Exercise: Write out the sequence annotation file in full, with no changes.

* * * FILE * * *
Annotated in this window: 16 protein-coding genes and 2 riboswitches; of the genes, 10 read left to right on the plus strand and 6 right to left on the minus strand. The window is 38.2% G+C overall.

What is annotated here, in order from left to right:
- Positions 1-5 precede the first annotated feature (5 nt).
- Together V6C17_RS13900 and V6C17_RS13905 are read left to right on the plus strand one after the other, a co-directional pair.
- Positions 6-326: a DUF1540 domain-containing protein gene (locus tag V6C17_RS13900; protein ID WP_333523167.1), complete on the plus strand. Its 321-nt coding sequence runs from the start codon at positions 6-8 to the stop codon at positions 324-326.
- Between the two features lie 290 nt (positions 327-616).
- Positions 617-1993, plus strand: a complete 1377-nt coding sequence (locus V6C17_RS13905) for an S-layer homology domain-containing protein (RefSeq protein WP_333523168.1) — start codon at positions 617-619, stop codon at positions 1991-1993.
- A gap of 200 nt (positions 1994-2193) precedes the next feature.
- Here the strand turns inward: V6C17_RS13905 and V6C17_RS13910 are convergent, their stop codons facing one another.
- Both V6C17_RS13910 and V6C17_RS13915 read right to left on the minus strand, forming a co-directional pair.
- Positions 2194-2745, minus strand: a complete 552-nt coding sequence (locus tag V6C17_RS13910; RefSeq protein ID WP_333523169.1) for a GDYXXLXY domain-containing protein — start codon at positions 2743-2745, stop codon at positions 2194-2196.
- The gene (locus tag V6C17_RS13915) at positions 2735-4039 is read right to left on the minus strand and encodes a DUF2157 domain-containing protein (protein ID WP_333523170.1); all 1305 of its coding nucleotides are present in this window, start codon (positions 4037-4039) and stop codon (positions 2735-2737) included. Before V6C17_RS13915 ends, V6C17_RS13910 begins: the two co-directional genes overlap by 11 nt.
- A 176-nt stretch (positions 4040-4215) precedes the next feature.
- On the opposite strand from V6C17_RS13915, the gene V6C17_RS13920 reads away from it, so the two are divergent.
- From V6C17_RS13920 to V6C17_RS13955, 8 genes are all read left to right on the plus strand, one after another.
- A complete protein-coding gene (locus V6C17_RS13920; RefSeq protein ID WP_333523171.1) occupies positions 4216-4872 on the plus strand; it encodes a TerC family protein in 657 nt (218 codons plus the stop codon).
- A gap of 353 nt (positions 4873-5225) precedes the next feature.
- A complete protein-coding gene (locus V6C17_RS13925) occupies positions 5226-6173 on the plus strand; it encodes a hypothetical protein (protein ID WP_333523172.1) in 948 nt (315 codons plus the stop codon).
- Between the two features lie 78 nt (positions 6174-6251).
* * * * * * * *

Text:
Annotated in this window: 16 protein-coding genes and 2 riboswitches; of the genes, 10 read left to right on the plus strand and 6 right to left on the minus strand. The window is 38.2% G+C overall.

What is annotated here, in order from left to right:
- Positions 1-5 precede the first annotated feature (5 nt).
- Together V6C17_RS13900 and V6C17_RS13905 are read left to right on the plus strand one after the other, a co-directional pair.
- Positions 6-326: a DUF1540 domain-containing protein gene (locus tag V6C17_RS13900; protein ID WP_333523167.1), complete on the plus strand. Its 321-nt coding sequence runs from the start codon at positions 6-8 to the stop codon at positions 324-326.
- Between the two features lie 290 nt (positions 327-616).
- Positions 617-1993, plus strand: a complete 1377-nt coding sequence (locus V6C17_RS13905) for an S-layer homology domain-containing protein (RefSeq protein WP_333523168.1) — start codon at positions 617-619, stop codon at positions 1991-1993.
- A gap of 200 nt (positions 1994-2193) precedes the next feature.
- Here the strand turns inward: V6C17_RS13905 and V6C17_RS13910 are convergent, their stop codons facing one another.
- Both V6C17_RS13910 and V6C17_RS13915 read right to left on the minus strand, forming a co-directional pair.
- Positions 2194-2745, minus strand: a complete 552-nt coding sequence (locus tag V6C17_RS13910; RefSeq protein ID WP_333523169.1) for a GDYXXLXY domain-containing protein — start codon at positions 2743-2745, stop codon at positions 2194-2196.
- The gene (locus tag V6C17_RS13915) at positions 2735-4039 is read right to left on the minus strand and encodes a DUF2157 domain-containing protein (protein ID WP_333523170.1); all 1305 of its coding nucleotides are present in this window, start codon (positions 4037-4039) and stop codon (positions 2735-2737) included. Before V6C17_RS13915 ends, V6C17_RS13910 begins: the two co-directional genes overlap by 11 nt.
- A 176-nt stretch (positions 4040-4215) precedes the next feature.
- On the opposite strand from V6C17_RS13915, the gene V6C17_RS13920 reads away from it, so the two are divergent.
- From V6C17_RS13920 to V6C17_RS13955, 8 genes are all read left to right on the plus strand, one after another.
- A complete protein-coding gene (locus V6C17_RS13920; RefSeq protein ID WP_333523171.1) occupies positions 4216-4872 on the plus strand; it encodes a TerC family protein in 657 nt (218 codons plus the stop codon).
- A gap of 353 nt (positions 4873-5225) precedes the next feature.
- A complete protein-coding gene (locus V6C17_RS13925) occupies positions 5226-6173 on the plus strand; it encodes a hypothetical protein (protein ID WP_333523172.1) in 948 nt (315 codons plus the stop codon).
- Between the two features lie 78 nt (positions 6174-6251).